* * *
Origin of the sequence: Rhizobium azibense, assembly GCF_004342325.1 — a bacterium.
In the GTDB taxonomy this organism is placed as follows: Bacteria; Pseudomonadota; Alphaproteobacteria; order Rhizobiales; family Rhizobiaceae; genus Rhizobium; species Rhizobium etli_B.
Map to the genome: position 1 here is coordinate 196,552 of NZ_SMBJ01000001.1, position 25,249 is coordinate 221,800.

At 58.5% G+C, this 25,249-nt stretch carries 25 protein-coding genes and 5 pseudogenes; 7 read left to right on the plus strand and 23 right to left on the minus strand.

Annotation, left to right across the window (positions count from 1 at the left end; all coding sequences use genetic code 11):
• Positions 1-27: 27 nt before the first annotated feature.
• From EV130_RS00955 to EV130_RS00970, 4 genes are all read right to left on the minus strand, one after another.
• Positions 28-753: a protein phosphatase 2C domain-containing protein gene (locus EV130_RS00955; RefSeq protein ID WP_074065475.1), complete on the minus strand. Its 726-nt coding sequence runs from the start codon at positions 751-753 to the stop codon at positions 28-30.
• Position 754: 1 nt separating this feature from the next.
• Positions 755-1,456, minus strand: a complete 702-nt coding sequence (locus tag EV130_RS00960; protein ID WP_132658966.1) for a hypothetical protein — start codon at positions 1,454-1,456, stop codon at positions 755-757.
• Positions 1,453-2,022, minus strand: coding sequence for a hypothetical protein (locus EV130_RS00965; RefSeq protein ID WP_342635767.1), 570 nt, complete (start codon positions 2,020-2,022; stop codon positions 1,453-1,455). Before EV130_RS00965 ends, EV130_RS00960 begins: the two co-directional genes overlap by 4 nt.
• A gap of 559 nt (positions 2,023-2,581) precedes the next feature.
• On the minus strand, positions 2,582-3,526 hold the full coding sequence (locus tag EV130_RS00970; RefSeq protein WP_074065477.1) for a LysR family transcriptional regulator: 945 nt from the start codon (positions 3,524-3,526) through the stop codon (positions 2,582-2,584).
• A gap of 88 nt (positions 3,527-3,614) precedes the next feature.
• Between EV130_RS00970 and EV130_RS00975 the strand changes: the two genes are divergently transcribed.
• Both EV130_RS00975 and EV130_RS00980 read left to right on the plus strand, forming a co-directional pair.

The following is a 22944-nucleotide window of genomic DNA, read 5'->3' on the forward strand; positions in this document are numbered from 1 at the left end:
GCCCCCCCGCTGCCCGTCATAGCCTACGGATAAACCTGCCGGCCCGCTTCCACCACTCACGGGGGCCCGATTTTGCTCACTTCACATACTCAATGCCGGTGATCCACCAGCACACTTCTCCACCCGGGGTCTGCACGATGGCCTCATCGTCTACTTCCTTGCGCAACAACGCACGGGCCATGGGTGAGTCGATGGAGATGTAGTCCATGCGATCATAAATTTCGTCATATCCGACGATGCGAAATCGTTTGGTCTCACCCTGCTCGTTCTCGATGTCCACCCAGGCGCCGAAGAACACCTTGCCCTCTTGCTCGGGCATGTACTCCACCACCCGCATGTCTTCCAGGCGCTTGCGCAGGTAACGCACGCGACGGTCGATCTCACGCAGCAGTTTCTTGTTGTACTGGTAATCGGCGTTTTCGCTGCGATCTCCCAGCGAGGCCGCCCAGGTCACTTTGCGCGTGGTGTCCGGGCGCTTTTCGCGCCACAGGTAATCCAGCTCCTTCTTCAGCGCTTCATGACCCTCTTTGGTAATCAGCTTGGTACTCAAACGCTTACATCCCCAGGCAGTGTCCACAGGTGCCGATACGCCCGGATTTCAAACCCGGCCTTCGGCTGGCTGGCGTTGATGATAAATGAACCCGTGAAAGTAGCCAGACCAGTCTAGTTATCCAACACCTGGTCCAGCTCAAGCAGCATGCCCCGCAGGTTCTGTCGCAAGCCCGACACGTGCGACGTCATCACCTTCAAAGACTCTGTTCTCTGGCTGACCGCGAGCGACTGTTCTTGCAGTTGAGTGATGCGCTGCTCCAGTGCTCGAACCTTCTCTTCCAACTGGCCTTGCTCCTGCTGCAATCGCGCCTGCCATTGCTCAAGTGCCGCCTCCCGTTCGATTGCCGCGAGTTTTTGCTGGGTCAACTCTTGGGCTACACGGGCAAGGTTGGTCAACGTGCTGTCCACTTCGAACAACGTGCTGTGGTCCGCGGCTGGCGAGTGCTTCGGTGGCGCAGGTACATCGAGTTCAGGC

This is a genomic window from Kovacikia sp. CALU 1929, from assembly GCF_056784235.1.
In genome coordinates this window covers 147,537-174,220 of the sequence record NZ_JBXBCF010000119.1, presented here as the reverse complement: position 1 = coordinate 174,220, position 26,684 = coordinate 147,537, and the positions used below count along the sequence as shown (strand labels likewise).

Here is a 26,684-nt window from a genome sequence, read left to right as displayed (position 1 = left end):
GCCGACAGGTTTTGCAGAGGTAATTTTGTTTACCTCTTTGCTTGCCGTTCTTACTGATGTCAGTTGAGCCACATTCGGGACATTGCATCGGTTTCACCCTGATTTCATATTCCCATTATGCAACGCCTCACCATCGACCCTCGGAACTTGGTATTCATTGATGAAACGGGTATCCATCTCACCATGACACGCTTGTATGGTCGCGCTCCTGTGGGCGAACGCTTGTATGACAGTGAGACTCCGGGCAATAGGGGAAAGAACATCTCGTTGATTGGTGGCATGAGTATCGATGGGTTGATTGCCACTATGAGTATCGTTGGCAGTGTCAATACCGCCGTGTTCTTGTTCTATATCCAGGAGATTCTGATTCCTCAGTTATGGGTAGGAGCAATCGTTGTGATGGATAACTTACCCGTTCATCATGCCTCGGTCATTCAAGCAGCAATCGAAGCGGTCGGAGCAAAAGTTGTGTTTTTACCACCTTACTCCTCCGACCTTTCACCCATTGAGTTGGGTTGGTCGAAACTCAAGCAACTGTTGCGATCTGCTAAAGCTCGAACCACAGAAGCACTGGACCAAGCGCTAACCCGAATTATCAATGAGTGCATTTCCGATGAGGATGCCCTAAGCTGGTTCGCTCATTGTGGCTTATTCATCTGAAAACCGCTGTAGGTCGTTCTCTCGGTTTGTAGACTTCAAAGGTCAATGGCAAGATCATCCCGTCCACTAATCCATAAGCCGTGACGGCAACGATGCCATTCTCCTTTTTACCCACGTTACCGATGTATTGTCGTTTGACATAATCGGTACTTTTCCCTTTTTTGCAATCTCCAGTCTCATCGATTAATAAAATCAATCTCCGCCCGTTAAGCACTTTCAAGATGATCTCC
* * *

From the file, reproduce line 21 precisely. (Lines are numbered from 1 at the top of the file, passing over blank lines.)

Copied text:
Here is a 26,684-nt window from a genome sequence, read left to right as displayed (position 1 = left end):